Saturday, August 20, 2005
18 people convicted of participating in the 2002 Bali bombings have had their sentences reduced and another was freed under a program cutting sentences of most prisoners to celebrate Indoneisan independence day. This has led to an uproar in Australia, where many of the victims lived. [Jack Chin]
Friday, August 19, 2005
A 91-year-old woman in New York died, leaving a note saying that her husband, a New York police officer and a cab driver were responsible for the murder of New York Supreme Court Justice Joseph Force Crater. Crater was a Columbia law grad, and taught at NYU and Fordham. Background on the mystery here. New York Times story and archive here. [Jack Chin]
Any section member who has been on a full-time faculty for ten years or less is eligible. Papers should be submitted by September 2, 2005 to the Section Chair, Ohio State CrimProf Sharon Davies, at email@example.com. Sharon's secretary will separate cover letters from papers and remove identifying information from all papers. Papers that will be in published form by January 2006 are not eligible. Winner will be announced at the AALS Conference in New Orleans in January. [Mark Godsey]
Ohio State CrimProf Joshua Dressler was quoted in the Dayton Daily News about the mens rea requirements the prosecution will face in its case against Ohio Governor Taft for failing to disclose golf outings and other gifts.
GW CrimProf Stephen Saltzburg expressed to AxisofLogic.com that Bush and Gonzalez should ensure that capital defendants have adequate representation and access to DNA.
CrimProf Mary Christine Hutton of the University of South Dakota School of Law has been appointed to the Standing Committee on Armed Forces Law of the American Bar Association. Hutton joined the School of Law in 1984 and teaches criminal law and criminal procedure, evidence and advanced criminal procedure. Hutton also serves on the Board of Bar Commissioners for the State Bar of South Dakota, provides annual training for the state judges of the Unified Judicial System and is a board member for Dakota Plains Legal Services.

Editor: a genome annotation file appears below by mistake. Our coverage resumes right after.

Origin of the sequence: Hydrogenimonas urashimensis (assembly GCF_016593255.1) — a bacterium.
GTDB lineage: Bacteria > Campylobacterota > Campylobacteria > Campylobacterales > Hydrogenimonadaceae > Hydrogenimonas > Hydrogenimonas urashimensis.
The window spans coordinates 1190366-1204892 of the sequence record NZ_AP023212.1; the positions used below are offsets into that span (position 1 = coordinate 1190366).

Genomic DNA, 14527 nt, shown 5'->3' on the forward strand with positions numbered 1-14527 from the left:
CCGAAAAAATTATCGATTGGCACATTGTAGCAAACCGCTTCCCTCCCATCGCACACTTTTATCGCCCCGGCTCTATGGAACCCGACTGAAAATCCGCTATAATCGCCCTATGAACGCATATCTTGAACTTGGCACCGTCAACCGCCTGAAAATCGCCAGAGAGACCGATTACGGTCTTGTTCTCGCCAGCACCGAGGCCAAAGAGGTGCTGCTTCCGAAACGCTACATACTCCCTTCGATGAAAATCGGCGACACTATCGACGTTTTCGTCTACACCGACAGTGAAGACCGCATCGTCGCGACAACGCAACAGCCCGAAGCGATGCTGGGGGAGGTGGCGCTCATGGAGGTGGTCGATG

The seven-member committee studies and makes recommendations on the administration of laws, regulations and practices in the armed forces and the court-martial system; the protection of the legal rights and constitutional guarantees of personnel in the armed forces; and the ability of lawyers and judges in the armed forces to practice with all ABA standards. [Mark Godsey]
Thursday, August 18, 2005
As WhiteCollarCrimeProf reports, Governor Bob Taft (U Cincinnati Law '76) pleaded no contest to 4 misdemeanors. Under Ohio law, a conviction based on a no-contest plea does seem to be a conviction, and usable as a predicate offense. State v. Mapes, 19 Ohio St.3d 108, 484 N.E.2d 140 (1985) (grant of habeas in this case affirmed, BTW, Mapes v. Tate, 388 F.3d 187, 2004 Fed.App. 0380P (6th Cir. 2004). Has a sitting governor been convicted of a crime and remained in office? [Jack Chin]
When NC Governor Mike Easely was a prosecutor, he convicted Sylvester Smith of molestation based on the testimony of young children. As we previously blogged, Smith was released from prison when the children recanted, and said the real perpetrator was a cousin who, as an adult, is serving a life term for murder; their grandmother, they said, forced them to implciate an innocent man. Governor Easely recently denied Smith a pardon. [Jack Chin]
Police in Fla. have been active lately in signing up businesses to help them keep an eye out for crime. We blogged earlier about cable guys joining forces with the police. Now pest control companies have agreed to train their employees to look for and report suspicious activity while they do their routes. The ACLU is not happy about this new trend. [Mark Godsey]